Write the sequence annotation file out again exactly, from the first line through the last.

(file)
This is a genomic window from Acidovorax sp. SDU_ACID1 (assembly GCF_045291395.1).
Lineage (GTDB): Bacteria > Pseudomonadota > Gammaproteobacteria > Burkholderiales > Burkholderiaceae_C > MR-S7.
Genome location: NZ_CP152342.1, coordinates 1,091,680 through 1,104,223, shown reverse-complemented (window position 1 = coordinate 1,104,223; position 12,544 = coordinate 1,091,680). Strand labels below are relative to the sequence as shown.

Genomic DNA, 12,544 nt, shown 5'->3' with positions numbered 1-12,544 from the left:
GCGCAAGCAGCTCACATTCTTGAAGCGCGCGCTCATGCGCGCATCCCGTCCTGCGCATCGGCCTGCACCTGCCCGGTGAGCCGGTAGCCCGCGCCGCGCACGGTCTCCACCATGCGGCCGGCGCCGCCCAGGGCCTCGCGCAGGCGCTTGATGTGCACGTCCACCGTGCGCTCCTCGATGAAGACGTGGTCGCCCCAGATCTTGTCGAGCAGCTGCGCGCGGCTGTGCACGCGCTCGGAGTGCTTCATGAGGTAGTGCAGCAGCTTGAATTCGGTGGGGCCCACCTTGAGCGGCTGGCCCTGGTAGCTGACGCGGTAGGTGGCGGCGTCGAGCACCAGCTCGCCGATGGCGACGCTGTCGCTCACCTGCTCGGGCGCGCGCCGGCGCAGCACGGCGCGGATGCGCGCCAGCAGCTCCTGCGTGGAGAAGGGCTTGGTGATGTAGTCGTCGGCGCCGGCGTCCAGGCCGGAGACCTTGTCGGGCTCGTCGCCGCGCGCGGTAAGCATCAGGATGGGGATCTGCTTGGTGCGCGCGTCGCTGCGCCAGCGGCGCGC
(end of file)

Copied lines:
This is a genomic window from Acidovorax sp. SDU_ACID1 (assembly GCF_045291395.1).
Lineage (GTDB): Bacteria > Pseudomonadota > Gammaproteobacteria > Burkholderiales > Burkholderiaceae_C > MR-S7.
Genome location: NZ_CP152342.1, coordinates 1,091,680 through 1,104,223, shown reverse-complemented (window position 1 = coordinate 1,104,223; position 12,544 = coordinate 1,091,680). Strand labels below are relative to the sequence as shown.

Genomic DNA, 12,544 nt, shown 5'->3' with positions numbered 1-12,544 from the left:
GCGCAAGCAGCTCACATTCTTGAAGCGCGCGCTCATGCGCGCATCCCGTCCTGCGCATCGGCCTGCACCTGCCCGGTGAGCCGGTAGCCCGCGCCGCGCACGGTCTCCACCATGCGGCCGGCGCCGCCCAGGGCCTCGCGCAGGCGCTTGATGTGCACGTCCACCGTGCGCTCCTCGATGAAGACGTGGTCGCCCCAGATCTTGTCGAGCAGCTGCGCGCGGCTGTGCACGCGCTCGGAGTGCTTCATGAGGTAGTGCAGCAGCTTGAATTCGGTGGGGCCCACCTTGAGCGGCTGGCCCTGGTAGCTGACGCGGTAGGTGGCGGCGTCGAGCACCAGCTCGCCGATGGCGACGCTGTCGCTCACCTGCTCGGGCGCGCGCCGGCGCAGCACGGCGCGGATGCGCGCCAGCAGCTCCTGCGTGGAGAAGGGCTTGGTGATGTAGTCGTCGGCGCCGGCGTCCAGGCCGGAGACCTTGTCGGGCTCGTCGCCGCGCGCGGTAAGCATCAGGATGGGGATCTGCTTGGTGCGCGCGTCGCTGCGCCAGCGGCGCGC